The week of June 17, 2013, the rain came—and it didn’t stop.
By June 20, Calgary, Alberta and its neighboring towns and cities were in a state of emergency. Mandatory evacuation orders were being delivered to low lying areas.
At first I, like many others, thought the state of emergency was our city just being cautious. I thought the rain would blow over and everything would continue as normal. I thought people would return home, we all would put our feet up and wait the storm out.
After all, we were in a landlocked city, a place where snowstorms rolled out in the spring, we wore shorts in 10 degrees and the sun stayed out until 11 p.m. in the summer.
This time, us Albertans were on the verge of experiencing a life-changing event.
As the rain pounded relentlessly, the wind blew furiously, we watched in horror as the events unfolded through social media and on T.V.
We watched our beautiful river fill up with murky brown water and spill over, through our streets, over our bridges and into our homes. We watched decks and boilers float by in the streets. We watched the Saddledome fill up with water. We saw trees, bridges and roads come crashing down.
How could this be? How could this happen to our city—our bustling and growing metropolis, so young, vibrant and filled with possibility?
Most of us were glued to our computer screens, trying hard to comprehend that this was our city; these were our streets, our buildings, our homes, our jobs, our lives. Though emergency services and our mayor urged us to stay off the streets, some of us couldn’t resist walking over to our neighborhoods, or driving closer to the flood areas.
We needed to see it with our own eyes.
We needed to understand somehow that this was happening. We needed to witness the devastation, feel the intensity of Mother Nature and stand with our neighbors together.
Our compassion got the best of us as we heard stories of missing family members and people who had to leave their beloved pets behind. Our fears eased as the military personnel arrived from Edmonton to help in whatever ways were needed. Our tears flowed as pictures poured in from our friends and family, showing us they had lost their homes—and life as they knew it.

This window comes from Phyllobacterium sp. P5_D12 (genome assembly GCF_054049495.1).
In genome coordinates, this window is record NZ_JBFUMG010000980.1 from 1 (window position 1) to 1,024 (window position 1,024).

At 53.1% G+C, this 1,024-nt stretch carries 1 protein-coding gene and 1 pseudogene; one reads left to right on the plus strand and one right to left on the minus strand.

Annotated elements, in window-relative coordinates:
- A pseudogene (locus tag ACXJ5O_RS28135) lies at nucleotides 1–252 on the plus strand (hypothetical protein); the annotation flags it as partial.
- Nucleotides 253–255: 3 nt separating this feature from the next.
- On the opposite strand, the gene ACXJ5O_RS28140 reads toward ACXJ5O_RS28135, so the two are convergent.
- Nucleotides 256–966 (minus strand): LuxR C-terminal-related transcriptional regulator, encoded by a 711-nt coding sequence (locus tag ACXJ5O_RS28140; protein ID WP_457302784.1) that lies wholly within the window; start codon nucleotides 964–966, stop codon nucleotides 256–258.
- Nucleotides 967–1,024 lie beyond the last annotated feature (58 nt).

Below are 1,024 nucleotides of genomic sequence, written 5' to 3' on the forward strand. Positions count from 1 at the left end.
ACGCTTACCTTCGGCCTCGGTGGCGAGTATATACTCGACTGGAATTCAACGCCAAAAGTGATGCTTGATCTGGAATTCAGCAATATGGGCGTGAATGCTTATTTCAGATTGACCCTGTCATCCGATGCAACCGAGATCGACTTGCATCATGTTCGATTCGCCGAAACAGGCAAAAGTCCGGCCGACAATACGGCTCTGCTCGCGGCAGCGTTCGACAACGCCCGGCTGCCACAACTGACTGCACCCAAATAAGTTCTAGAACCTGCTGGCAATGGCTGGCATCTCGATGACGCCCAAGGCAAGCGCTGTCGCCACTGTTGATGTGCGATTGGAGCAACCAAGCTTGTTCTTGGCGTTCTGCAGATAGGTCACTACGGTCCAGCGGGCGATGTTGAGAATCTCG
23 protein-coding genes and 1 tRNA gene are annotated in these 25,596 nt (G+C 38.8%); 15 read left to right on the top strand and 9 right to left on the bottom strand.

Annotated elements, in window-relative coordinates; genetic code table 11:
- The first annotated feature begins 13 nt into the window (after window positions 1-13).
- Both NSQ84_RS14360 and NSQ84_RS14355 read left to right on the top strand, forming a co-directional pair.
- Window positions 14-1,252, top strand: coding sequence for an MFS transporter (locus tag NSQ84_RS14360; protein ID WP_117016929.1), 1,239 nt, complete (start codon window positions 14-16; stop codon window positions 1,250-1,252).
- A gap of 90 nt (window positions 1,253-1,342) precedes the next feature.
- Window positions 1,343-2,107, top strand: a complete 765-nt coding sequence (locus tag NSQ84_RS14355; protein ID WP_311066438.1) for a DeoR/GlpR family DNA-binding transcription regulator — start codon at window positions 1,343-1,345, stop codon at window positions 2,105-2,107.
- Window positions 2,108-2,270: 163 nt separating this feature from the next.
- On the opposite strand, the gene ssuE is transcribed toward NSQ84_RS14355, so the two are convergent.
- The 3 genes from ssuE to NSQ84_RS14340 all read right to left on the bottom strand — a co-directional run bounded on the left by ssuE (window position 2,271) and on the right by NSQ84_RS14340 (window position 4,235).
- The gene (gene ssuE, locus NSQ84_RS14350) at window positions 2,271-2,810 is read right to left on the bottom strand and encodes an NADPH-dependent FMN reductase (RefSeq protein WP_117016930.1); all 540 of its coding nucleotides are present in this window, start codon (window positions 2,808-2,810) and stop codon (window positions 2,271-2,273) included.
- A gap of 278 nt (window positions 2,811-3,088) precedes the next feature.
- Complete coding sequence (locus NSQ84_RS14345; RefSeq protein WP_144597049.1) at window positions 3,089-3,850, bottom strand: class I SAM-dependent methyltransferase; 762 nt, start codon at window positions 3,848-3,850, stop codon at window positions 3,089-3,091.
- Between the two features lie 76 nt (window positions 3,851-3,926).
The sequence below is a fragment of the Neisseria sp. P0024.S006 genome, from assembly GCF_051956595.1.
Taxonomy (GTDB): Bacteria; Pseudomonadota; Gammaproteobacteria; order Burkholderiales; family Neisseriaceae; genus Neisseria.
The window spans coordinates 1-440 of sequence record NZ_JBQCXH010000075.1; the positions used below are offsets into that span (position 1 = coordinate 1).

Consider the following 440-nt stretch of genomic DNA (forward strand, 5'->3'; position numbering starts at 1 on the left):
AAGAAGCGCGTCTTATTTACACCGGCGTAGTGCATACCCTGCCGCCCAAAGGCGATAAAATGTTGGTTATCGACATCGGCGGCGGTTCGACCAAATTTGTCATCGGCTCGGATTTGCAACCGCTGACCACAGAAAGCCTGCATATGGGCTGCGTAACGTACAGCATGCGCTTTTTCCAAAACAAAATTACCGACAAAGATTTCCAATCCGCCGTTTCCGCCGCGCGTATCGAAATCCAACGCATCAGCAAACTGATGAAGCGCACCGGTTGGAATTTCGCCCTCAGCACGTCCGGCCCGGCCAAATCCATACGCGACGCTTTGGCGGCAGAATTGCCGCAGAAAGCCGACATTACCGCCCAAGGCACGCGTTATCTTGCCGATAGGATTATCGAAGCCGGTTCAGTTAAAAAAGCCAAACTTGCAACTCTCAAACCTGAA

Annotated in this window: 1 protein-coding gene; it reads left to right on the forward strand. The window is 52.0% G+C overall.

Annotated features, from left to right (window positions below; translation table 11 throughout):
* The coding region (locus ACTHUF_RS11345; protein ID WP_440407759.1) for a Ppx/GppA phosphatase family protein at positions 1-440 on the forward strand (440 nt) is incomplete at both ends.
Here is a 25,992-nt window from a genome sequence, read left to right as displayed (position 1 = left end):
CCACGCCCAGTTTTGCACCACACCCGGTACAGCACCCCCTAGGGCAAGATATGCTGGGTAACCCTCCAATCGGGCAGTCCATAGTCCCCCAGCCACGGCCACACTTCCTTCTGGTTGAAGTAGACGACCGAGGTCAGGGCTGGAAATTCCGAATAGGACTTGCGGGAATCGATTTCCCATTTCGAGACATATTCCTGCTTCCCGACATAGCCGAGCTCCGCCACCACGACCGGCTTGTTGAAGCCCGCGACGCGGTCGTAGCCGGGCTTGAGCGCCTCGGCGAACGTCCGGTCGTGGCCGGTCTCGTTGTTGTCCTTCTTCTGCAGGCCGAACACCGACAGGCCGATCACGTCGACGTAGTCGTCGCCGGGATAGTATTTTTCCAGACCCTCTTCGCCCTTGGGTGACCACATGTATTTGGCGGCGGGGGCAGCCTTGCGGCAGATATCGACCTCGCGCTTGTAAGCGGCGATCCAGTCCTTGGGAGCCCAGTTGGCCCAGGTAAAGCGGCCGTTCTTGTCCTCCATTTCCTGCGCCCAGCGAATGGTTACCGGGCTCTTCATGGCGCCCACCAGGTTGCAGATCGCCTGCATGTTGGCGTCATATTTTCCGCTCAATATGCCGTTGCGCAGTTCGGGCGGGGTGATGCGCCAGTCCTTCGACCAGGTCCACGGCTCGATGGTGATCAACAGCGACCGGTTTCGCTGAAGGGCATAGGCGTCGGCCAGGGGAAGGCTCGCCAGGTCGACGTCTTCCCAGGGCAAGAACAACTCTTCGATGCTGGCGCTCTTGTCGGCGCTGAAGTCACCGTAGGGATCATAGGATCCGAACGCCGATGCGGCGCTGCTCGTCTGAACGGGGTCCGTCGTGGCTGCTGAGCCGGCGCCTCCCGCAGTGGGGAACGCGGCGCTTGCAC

As these stories poured in, something quite wonderful started to happen. Our defenses fell down. No one person was an island any longer. Partnerships started to form, communities came together to help. We were brothers and sisters offering support in any way we could.
Those of us who were spared created clean-up events on Facebook, opened our hearts and homes via Twitter and Kijiji, rescued animals and offered ourselves in service. As the waters rose and receded, our hearts swelled and opened to each other.
Our ego nature slipped away, naturally and effortlessly.
Our city moved from “I” to “We.”
We are a collective whole now, brought together by our compassion and our divine nature. No longer is there any sense of competition, any feelings of isolation. For the time being we have released our illusion of separateness and moved to a cohesive whole, in order to help and heal one another.
This phenomenon happens in every part of the world when disaster strikes. All of a sudden, we humans realize and recognize the fragility of our lives. We deeply understand that our spiritual mission here on this planet is to be of service, and it is with great passion that we move into this mission without delay.
Today, in our province and in the city of Calgary, our hearts are wide open.
At this moment, the sun is shining down on us all through the clouds. The water levels are lowering as we continue to pray for the recovery of our beautiful, resilient city and the towns that surround us.
We offer deep gratitude to our amazing mayor and emergency officials, keeping us safe and continuously updated. We offer our prayers to those who have lost their homes. We offer our entire beings in service.
And it is with great gratitude, that we watch our city rise. I know I speak for all of us when I say, I am so proud to be a Calgarian.
Naaz Ali is a spiritual enthusiast, yoga teacher, Reiki Master, Feng Shui consultant, jewelry designer, and healer (not necessarily in that order). She loves green juice, dancing barefoot in her kitchen, crystals, mala beads, cuddling with her kitty, romantic comedies, and learning about the spiritual laws of life. Find out more about Naaz and her latest venture, Earth Elements, here.
Like elephant journal on Facebook.
Assistant Ed.: Moira Madden/Ed: Bryonie Wise
hot on elephant
The story behind the Elephant-headed God. 306 shares Visual Yoga Blog: Refresh your Eyes the Yoga Way. 159 shares Boomers vs. Millennials: Will We stay the Course or Change It? 363 shares Instead of Sabotaging another Relationship, here’s how to Run into your Fear. 951 shares Join: Elephant’s Winter 2017 Academy. 2 shares The Benching Mind-F*ck: Worse than Ghosting. 1,123 share 5 Ways to Kiss & Make Up for your Mercury Retrograde Mishaps. 494 shares “I’d look her right in that fat, ugly face of hers.” 1,095 share 15 Cool Things Yoga has Taught Me. (Hint: None of them are Handstand.) 2,369 shares How we can Rewrite our Stories after Loving a Narcissist. 1,073 share